In lockstep with growing demand for remote working and public cloud services, on-premises infrastructure is shifting from asset to liability. But moving to the cloud comes at its own cost: increasing the organization's attack surface.
While numerous, well-publicized breaches of data storage services have raised general cloud security awareness, cybercriminals continue to work diligently to stay one step ahead. Recent research from Sophos found that almost three quarters of organizations hosting data or workloads in the public cloud experienced a security incident in the last year. And an overwhelming number of organizations (96%) remain concerned about their current level of cloud security.
For channel partners, these concerns about public cloud security are exacerbated by the fact that it’s not just their own cloud environments that need to be protected, but also their customers’.
To help partners navigate the ins and outs of managing public cloud security and compliance, we’re launching a three-part article series to share best practices and key considerations for a public cloud security strategy. To kick off, let’s start with the basics: what to know about shared responsibility models.
What does “shared responsibility” entail?
There are many reasons why you might decide to move to the public cloud. Whether that’s improved costs for your business, the added agility to spin up and spin down services on demand, or improving time to market for products and services.
But the public cloud can be a double-edged sword. While providers like AWS, Azure and Google provide a great deal of flexibility in terms of how you can build your cloud environment, one of the consequences of that flexibility is that they cannot fully protect the data, virtual machines or virtual networks running in those cloud environments.
What this means is that cloud providers have a duty to secure the cloud, including ensuring physical security of the data center. But whatever you put into the cloud – whether that’s data or virtual machines – is your responsibility.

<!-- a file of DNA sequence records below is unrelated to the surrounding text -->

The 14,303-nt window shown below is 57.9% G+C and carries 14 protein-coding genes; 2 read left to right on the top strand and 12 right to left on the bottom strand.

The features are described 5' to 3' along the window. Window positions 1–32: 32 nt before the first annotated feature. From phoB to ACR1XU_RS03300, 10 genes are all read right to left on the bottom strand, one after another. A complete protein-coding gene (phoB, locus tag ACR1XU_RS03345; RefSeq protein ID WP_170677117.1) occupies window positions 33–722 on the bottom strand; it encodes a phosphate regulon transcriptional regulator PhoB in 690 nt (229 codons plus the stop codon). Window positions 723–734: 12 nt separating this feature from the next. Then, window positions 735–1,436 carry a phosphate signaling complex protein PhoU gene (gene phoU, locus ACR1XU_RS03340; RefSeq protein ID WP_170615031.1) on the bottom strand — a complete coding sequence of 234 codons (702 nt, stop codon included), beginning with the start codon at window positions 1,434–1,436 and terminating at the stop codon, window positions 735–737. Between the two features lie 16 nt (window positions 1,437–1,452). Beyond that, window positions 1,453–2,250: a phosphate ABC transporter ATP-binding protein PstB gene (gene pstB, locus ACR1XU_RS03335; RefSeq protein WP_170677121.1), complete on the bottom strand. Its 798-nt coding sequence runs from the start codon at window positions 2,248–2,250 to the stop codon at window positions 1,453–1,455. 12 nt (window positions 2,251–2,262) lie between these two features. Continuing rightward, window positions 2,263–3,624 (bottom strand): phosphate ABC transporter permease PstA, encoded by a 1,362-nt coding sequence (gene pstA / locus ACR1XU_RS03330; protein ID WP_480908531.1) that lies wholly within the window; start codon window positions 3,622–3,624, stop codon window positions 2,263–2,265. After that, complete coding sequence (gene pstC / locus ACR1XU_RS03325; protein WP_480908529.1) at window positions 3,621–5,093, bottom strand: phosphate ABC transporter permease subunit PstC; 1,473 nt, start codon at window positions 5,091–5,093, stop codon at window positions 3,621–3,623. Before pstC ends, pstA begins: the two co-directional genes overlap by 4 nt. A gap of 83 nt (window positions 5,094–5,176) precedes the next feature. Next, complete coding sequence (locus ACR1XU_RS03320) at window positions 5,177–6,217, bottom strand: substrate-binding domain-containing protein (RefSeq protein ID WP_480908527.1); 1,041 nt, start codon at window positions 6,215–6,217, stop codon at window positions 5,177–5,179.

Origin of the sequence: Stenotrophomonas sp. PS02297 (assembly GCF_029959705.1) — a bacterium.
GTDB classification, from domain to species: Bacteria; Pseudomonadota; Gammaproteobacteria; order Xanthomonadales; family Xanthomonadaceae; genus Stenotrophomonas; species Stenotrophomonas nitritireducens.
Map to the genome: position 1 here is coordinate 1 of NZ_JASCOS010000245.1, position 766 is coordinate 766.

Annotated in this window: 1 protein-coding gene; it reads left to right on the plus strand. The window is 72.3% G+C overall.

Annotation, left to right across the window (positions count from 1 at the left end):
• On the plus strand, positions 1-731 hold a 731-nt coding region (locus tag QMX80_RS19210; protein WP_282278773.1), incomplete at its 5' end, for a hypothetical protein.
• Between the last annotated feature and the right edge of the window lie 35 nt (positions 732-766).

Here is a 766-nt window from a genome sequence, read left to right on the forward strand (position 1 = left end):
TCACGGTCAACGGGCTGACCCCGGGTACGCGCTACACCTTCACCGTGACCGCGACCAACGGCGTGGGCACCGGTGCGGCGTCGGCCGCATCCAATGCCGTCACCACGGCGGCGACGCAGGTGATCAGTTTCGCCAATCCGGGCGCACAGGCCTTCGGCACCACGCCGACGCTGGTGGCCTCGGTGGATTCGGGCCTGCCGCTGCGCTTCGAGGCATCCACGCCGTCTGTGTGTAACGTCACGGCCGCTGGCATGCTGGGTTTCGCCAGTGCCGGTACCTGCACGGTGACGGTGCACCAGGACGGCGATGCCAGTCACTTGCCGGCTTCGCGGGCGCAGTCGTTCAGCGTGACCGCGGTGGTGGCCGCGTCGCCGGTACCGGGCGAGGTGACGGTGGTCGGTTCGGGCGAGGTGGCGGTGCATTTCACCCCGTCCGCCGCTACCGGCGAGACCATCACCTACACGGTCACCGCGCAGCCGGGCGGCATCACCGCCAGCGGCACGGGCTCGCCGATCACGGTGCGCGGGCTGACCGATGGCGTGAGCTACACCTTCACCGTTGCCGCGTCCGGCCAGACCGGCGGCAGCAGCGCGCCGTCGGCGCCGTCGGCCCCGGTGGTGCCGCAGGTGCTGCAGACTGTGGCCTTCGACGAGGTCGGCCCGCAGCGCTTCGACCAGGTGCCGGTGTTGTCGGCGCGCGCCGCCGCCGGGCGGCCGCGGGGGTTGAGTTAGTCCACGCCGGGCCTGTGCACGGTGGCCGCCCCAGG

In short, your cloud provider must take responsibility for security of the cloud itself, but responsibility for security in the cloud is on you.
Fulfilling your responsibility for security in the cloud
Protection from the latest generation of public cloud cyberattacks requires a strong level of visibility and security automation. Channel partners should ensure they are armed with advanced technologies that can disrupt an entire attack chain. Key capabilities should include:
- The ability to secure all your cloud resources. Partners should be able to get a complete inventory of multi-cloud environments (virtual machines, storage, containers, IAM Users, etc.). This will reveal insecure deployments, suspicious access and sudden spikes in cloud spend. Learn more
- Cloud-native workload protection. Protect virtual machines, and the virtual desktops running on those machines, from the latest threats, including ransomware, fileless attacks and server-specific malware. Learn more
- Network edge protection. Secure inbound and outbound traffic to your virtual network and desktop environments, and provide secure remote access to private applications running in the cloud. Learn more
As channel partners consider and evaluate public cloud services, it’s critical to understand the shared responsibility model and which security tasks are handled by the cloud provider and which tasks are handled by you.
Because the security obligations of cloud vendors can only go so far, it’s important for channel partners to fill the gaps, using the right tools to effectively manage and secure risks. A multilayered approach allows partners to ensure visibility, compliance, and security of public cloud environments – both their own, and their customers’.